SABL issue must be addressed: NRI article

Lands Minister must address SABL issue properly.

That is the title of the latest blog article released by the PNG National Research Institute (PNG NRI).

The article highlights concern around issues raised by customary landowners over the lack of action on recommendations of the Commission of Inquiry (COI) on SABL.

PNG NRI Professorial Research Fellow and former director Dr Thomas Webster stated in the article that the Minister for Lands and Physical Planning Benny Allan is deliberately, or otherwise, misleading in his statements on the status of implementing the COI recommendations and decision of the NEC to cancel SABL leases.

“The Commission of Inquiry (COI) was established prior to the last national election and the current Minister for Lands and Physical Planning has been responsible for the Lands Portfolio for the entire life of this Parliament to have the anomalies of the SABL corrected once and for all,” Dr Webster said.

The article also highlights problems with SABLs, recommendations from the Commission of Inquiry Report, NEC decisions directing SABL leases to be squashed, the Land Groups Incorporation Amendment Act 1974, the amended 2009 Land Registration Amendment Act of 1982 and the Voluntary Customary Land Registration System. The proposed Office of the Customary Land Development, the Need for Access to Land for Development and the Long Held Challenges for Accessing Customary Land for Development are also discussed.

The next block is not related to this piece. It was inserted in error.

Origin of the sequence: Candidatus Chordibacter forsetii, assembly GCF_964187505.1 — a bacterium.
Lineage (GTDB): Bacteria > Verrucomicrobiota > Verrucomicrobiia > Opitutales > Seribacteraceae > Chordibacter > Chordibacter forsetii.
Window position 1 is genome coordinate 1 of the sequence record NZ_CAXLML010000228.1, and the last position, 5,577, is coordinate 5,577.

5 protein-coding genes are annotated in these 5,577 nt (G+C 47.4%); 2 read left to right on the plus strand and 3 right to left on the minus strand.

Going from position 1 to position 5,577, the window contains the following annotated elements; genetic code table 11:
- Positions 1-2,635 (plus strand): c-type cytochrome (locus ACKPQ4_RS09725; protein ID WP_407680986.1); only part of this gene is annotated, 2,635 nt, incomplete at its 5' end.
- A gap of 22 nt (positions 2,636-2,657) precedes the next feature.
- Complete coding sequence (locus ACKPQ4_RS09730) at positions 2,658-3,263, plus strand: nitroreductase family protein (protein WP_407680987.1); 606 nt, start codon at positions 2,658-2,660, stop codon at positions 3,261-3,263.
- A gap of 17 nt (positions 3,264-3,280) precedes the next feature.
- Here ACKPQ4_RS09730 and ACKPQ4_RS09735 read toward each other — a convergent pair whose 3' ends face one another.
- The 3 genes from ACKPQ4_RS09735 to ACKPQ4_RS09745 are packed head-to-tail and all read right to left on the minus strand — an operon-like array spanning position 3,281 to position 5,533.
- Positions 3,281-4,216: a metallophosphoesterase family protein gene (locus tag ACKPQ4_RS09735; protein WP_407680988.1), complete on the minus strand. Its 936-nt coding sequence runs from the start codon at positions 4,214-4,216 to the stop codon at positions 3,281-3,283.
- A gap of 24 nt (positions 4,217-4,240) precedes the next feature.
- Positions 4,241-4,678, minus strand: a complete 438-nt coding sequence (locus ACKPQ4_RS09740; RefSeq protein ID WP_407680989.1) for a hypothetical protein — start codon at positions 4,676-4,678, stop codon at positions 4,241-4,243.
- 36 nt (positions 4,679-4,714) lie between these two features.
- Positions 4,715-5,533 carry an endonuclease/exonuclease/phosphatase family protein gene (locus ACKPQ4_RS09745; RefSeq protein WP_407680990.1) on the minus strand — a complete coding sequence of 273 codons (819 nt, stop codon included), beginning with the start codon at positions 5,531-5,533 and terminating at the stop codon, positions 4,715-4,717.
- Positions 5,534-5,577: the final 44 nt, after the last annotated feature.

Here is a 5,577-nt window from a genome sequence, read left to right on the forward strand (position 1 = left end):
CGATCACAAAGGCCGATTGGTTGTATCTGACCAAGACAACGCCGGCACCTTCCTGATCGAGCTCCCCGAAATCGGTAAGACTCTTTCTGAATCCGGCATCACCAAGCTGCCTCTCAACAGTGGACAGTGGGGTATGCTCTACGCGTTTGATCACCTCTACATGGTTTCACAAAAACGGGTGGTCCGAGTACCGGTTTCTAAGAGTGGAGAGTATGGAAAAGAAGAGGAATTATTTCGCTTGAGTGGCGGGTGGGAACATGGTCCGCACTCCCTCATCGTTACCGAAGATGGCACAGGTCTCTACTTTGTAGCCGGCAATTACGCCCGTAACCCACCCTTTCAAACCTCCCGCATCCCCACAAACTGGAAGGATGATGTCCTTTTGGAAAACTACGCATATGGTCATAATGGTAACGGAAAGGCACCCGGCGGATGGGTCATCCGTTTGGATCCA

Meanwhile, Prime Minister Peter O’Neill had continuously maintained that NEC decision on cancellation of all SABL leases is still effective.

Minister for Lands and Physical Planning in 2016 announced the blanket decision to cancel all the SABL in the country.

Allen said most of the landowners have raise concern about the SABL issues and the government is on the right track by hearing their plight.

He added that most developers of SABL have not complied with processes and procedures in the agreement which leads to this decision made by the government.


Charles Yapumi